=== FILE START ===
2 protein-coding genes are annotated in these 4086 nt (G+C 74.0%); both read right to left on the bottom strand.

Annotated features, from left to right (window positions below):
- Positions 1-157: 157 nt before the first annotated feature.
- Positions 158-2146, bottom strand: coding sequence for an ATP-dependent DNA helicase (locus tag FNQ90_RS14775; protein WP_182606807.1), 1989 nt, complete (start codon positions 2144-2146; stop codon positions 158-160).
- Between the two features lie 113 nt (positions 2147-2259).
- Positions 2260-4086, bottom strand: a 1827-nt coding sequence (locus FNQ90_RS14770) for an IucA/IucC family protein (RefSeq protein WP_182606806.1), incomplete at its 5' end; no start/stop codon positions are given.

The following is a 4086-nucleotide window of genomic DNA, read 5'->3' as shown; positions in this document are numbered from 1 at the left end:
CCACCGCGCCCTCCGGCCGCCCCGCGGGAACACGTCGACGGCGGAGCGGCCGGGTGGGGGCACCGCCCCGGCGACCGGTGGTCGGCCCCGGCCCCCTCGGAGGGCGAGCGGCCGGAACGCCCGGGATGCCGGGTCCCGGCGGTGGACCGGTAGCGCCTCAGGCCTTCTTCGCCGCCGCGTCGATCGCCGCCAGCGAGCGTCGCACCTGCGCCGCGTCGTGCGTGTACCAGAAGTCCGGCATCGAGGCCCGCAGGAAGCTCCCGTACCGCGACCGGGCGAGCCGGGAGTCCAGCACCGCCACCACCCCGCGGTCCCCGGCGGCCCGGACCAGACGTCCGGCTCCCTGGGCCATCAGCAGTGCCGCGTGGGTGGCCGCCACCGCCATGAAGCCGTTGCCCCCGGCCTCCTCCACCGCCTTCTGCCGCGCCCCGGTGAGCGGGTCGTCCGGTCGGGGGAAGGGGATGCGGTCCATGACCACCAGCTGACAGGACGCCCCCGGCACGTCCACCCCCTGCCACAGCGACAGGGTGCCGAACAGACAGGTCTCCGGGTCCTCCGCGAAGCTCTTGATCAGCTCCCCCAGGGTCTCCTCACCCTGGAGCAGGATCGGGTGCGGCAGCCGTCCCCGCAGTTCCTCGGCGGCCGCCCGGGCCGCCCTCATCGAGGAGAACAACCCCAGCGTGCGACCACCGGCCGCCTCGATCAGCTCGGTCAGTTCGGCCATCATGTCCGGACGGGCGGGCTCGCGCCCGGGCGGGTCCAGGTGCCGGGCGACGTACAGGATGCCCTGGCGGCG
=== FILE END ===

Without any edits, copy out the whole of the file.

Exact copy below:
2 protein-coding genes are annotated in these 4086 nt (G+C 74.0%); both read right to left on the bottom strand.

Annotated features, from left to right (window positions below):
- Positions 1-157: 157 nt before the first annotated feature.
- Positions 158-2146, bottom strand: coding sequence for an ATP-dependent DNA helicase (locus tag FNQ90_RS14775; protein WP_182606807.1), 1989 nt, complete (start codon positions 2144-2146; stop codon positions 158-160).
- Between the two features lie 113 nt (positions 2147-2259).
- Positions 2260-4086, bottom strand: a 1827-nt coding sequence (locus FNQ90_RS14770) for an IucA/IucC family protein (RefSeq protein WP_182606806.1), incomplete at its 5' end; no start/stop codon positions are given.

The following is a 4086-nucleotide window of genomic DNA, read 5'->3' as shown; positions in this document are numbered from 1 at the left end:
CCACCGCGCCCTCCGGCCGCCCCGCGGGAACACGTCGACGGCGGAGCGGCCGGGTGGGGGCACCGCCCCGGCGACCGGTGGTCGGCCCCGGCCCCCTCGGAGGGCGAGCGGCCGGAACGCCCGGGATGCCGGGTCCCGGCGGTGGACCGGTAGCGCCTCAGGCCTTCTTCGCCGCCGCGTCGATCGCCGCCAGCGAGCGTCGCACCTGCGCCGCGTCGTGCGTGTACCAGAAGTCCGGCATCGAGGCCCGCAGGAAGCTCCCGTACCGCGACCGGGCGAGCCGGGAGTCCAGCACCGCCACCACCCCGCGGTCCCCGGCGGCCCGGACCAGACGTCCGGCTCCCTGGGCCATCAGCAGTGCCGCGTGGGTGGCCGCCACCGCCATGAAGCCGTTGCCCCCGGCCTCCTCCACCGCCTTCTGCCGCGCCCCGGTGAGCGGGTCGTCCGGTCGGGGGAAGGGGATGCGGTCCATGACCACCAGCTGACAGGACGCCCCCGGCACGTCCACCCCCTGCCACAGCGACAGGGTGCCGAACAGACAGGTCTCCGGGTCCTCCGCGAAGCTCTTGATCAGCTCCCCCAGGGTCTCCTCACCCTGGAGCAGGATCGGGTGCGGCAGCCGTCCCCGCAGTTCCTCGGCGGCCGCCCGGGCCGCCCTCATCGAGGAGAACAACCCCAGCGTGCGACCACCGGCCGCCTCGATCAGCTCGGTCAGTTCGGCCATCATGTCCGGACGGGCGGGCTCGCGCCCGGGCGGGTCCAGGTGCCGGGCGACGTACAGGATGCCCTGGCGGCG